• Will you pay for unused vacation time? What happens when employees leave your business with unused vacation time on the books? Some employers pay out the time in cash, while others expect employees to take the loss. In some states, you are required to compensate employees for unclaimed time, so be sure to check the labor laws in your state.

When putting together your company’s paid vacation policy, be sure to apply the same standards to all employees of the same classification, otherwise you could leave yourself open to a discrimination lawsuit.

Sick Leave

In 2012, Connecticut became the first state to require that all employers provide employees with paid sick leave. Today, there are two other states and 11 cities that have added such laws [PDF]. Details of these laws vary greatly, so be sure to check your state or city’s to ensure that you comply. If there are no laws in your jurisdiction, here are some of the things you should consider when making a sick leave policy.

  • How many days will you give each quarter or year? Before you decide on this number, do a little math and determine how many days per employee you can truly afford. Then set a maximum number of allowed days off with pay.
  • Who is the point of contact? If an employee is ill and can’t come to work, who should they call?
  • Will the days carry over? If your employees don’t use their sick days, and then get seriously ill the next year, will you allow them to claim the unused sick days from the prior year? Most companies don’t roll sick leave over.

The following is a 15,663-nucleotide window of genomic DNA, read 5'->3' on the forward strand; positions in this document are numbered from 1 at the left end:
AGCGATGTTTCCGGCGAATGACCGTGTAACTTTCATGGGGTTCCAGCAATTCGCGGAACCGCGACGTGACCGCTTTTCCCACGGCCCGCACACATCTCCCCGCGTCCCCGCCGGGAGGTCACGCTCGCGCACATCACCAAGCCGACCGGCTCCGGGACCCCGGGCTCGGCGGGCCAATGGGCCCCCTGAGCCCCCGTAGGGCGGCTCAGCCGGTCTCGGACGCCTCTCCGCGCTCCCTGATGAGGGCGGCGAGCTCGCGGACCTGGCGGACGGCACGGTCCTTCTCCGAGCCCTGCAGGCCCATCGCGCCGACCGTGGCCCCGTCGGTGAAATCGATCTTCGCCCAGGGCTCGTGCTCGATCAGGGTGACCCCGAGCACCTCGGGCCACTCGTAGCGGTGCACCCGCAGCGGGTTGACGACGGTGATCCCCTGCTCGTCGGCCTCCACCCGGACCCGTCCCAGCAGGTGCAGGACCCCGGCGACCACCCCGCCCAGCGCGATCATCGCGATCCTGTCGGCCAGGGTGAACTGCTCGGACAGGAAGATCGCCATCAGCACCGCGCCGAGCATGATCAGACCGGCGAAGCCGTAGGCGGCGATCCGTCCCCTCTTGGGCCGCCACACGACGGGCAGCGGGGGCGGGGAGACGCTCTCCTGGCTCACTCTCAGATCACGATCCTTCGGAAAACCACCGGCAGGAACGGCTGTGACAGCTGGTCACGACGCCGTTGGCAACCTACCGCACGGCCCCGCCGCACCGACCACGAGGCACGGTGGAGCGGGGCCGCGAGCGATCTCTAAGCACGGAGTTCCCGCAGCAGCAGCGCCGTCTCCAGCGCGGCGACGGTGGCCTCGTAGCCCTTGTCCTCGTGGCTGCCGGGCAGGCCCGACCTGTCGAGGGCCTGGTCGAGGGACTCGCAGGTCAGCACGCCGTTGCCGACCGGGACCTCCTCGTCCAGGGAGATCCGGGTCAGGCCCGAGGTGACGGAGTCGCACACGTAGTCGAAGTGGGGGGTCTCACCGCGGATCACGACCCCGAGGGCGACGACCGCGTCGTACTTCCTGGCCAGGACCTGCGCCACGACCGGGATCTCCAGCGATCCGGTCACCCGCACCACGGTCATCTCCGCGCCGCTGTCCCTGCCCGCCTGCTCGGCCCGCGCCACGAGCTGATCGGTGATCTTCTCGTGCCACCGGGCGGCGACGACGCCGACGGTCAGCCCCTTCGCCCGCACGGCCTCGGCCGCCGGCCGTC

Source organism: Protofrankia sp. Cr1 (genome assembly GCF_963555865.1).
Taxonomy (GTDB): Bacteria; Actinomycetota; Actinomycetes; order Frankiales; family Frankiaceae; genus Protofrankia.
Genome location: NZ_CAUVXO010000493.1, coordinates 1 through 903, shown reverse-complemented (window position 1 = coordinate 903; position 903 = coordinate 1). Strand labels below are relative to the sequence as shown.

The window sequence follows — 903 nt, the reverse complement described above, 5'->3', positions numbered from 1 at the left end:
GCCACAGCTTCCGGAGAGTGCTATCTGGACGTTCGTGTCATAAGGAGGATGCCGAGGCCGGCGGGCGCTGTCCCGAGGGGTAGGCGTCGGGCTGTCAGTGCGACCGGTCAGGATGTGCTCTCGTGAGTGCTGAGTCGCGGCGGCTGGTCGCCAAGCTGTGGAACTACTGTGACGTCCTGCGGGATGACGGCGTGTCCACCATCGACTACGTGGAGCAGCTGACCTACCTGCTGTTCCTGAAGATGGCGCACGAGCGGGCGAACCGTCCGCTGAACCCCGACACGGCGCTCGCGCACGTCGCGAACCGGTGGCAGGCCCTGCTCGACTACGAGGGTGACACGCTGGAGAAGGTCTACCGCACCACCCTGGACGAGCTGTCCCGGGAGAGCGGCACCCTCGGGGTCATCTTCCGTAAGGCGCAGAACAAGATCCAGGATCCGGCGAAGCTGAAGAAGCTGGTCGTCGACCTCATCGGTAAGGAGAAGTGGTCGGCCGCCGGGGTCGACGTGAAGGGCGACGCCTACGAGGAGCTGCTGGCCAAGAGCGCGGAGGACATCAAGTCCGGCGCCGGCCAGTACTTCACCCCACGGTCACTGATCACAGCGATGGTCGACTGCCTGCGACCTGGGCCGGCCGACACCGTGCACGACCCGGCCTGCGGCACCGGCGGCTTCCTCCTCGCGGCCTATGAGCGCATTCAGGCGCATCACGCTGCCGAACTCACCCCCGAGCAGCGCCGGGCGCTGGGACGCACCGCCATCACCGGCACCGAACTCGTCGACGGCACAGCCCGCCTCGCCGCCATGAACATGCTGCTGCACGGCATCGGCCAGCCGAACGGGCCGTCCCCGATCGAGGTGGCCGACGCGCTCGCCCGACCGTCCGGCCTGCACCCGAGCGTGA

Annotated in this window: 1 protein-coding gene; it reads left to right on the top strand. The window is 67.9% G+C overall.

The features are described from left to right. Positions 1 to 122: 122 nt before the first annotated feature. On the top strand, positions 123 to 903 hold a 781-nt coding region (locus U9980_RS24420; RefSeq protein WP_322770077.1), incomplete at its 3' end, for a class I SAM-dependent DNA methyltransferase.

• Will you require proof? Some employers include a requirement that if employees take consecutive sick days, they must fill out a form explaining the sickness, or bring a doctor’s note to work when they return, though this is often considered overkill. (If you can’t trust your employees to be honest about being sick, why are they working for you?)
  • Do the days extend to family members? If employees’ children get sick and they stay home to care for them, does that count as a sick day? What if a spouse or parent is ill?
  • What happens if an employee is sick beyond his allotted sick leave time? Will you allow them to use their vacation time to cover the absences? Take the time off unpaid? Terminate them? The Fair Labor Standards Act says that an employer can make deductions from an exempt employee’s pay if the employee misses a full day of work due to illness, the employer has a bona fide sick pay plan, and the employee isn’t entitled to paid leave because he has used all his leave, or isn’t yet qualified for it. If you have more than 50 employees and fall under the FMLA, you must give a seriously ill employee twelve weeks off in a year’s time. If the employee has a condition that qualifies under the Americans with Disabilities Act, they may be protected from termination. Finally, your state’s worker’s compensation laws may prohibit you from terminating an employee who is sick because of a work-related injury or illness.

Some employers are choosing to combine vacation time, sick leave, holidays, and personal days, and create a single paid time off (PTO) benefit that can be used for any of these categories. If you take this route, you will set a certain number of days off per year for employees to use at their discretion.

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Suzanne has been a full-time freelance writer for 20 years. She’s written for numerous business and financial publications such as Entrepreneur, Reason Magazine, Home Business Magazine, and Money Crashers. Read more